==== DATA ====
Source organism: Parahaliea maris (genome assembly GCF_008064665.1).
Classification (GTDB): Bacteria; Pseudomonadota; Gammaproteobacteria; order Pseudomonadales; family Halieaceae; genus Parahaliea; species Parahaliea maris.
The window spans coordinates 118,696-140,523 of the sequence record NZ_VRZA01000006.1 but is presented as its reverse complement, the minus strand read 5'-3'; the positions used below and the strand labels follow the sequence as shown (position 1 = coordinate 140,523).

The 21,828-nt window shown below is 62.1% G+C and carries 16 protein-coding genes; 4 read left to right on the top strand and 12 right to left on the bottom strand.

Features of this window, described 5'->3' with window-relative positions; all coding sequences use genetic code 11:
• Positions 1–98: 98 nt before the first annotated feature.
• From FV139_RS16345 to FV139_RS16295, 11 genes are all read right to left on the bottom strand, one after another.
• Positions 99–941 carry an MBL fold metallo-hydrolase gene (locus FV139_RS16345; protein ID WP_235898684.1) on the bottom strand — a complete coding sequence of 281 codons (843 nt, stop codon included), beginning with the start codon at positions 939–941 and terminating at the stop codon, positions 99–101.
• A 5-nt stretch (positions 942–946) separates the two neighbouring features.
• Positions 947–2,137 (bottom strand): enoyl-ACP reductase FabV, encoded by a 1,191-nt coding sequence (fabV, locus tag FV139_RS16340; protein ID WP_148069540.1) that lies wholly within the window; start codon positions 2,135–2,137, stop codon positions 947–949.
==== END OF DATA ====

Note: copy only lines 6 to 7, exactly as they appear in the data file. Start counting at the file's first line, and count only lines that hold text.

• Positions 1–98: 98 nt before the first annotated feature.
• From FV139_RS16345 to FV139_RS16295, 11 genes are all read right to left on the bottom strand, one after another.